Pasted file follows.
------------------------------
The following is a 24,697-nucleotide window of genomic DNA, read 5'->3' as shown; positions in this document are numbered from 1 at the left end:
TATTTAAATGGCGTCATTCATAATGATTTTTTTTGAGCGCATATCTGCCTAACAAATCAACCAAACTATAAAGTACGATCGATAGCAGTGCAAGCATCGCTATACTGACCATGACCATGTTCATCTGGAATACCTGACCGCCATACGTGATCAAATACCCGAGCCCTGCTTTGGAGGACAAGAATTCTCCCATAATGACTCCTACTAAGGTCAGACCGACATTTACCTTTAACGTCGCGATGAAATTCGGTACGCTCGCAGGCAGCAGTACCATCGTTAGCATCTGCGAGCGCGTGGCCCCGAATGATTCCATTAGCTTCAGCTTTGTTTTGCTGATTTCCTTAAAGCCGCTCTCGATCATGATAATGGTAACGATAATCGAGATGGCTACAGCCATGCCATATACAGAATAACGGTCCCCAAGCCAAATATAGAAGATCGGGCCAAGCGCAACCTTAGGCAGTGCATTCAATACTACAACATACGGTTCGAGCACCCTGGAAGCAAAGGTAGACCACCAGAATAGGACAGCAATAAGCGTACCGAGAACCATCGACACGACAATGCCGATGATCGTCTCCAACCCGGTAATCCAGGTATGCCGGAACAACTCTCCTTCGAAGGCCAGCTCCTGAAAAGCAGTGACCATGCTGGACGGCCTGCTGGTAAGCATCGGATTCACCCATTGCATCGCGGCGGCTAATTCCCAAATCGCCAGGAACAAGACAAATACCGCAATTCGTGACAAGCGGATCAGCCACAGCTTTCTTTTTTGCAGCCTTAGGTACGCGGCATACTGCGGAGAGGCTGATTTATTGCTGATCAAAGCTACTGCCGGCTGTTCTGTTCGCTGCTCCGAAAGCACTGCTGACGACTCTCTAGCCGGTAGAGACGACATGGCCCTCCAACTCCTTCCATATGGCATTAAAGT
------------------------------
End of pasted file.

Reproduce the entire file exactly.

The following is a 24,697-nucleotide window of genomic DNA, read 5'->3' as shown; positions in this document are numbered from 1 at the left end:
TATTTAAATGGCGTCATTCATAATGATTTTTTTTGAGCGCATATCTGCCTAACAAATCAACCAAACTATAAAGTACGATCGATAGCAGTGCAAGCATCGCTATACTGACCATGACCATGTTCATCTGGAATACCTGACCGCCATACGTGATCAAATACCCGAGCCCTGCTTTGGAGGACAAGAATTCTCCCATAATGACTCCTACTAAGGTCAGACCGACATTTACCTTTAACGTCGCGATGAAATTCGGTACGCTCGCAGGCAGCAGTACCATCGTTAGCATCTGCGAGCGCGTGGCCCCGAATGATTCCATTAGCTTCAGCTTTGTTTTGCTGATTTCCTTAAAGCCGCTCTCGATCATGATAATGGTAACGATAATCGAGATGGCTACAGCCATGCCATATACAGAATAACGGTCCCCAAGCCAAATATAGAAGATCGGGCCAAGCGCAACCTTAGGCAGTGCATTCAATACTACAACATACGGTTCGAGCACCCTGGAAGCAAAGGTAGACCACCAGAATAGGACAGCAATAAGCGTACCGAGAACCATCGACACGACAATGCCGATGATCGTCTCCAACCCGGTAATCCAGGTATGCCGGAACAACTCTCCTTCGAAGGCCAGCTCCTGAAAAGCAGTGACCATGCTGGACGGCCTGCTGGTAAGCATCGGATTCACCCATTGCATCGCGGCGGCTAATTCCCAAATCGCCAGGAACAAGACAAATACCGCAATTCGTGACAAGCGGATCAGCCACAGCTTTCTTTTTTGCAGCCTTAGGTACGCGGCATACTGCGGAGAGGCTGATTTATTGCTGATCAAAGCTACTGCCGGCTGTTCTGTTCGCTGCTCCGAAAGCACTGCTGACGACTCTCTAGCCGGTAGAGACGACATGGCCCTCCAACTCCTTCCATATGGCATTAAAGT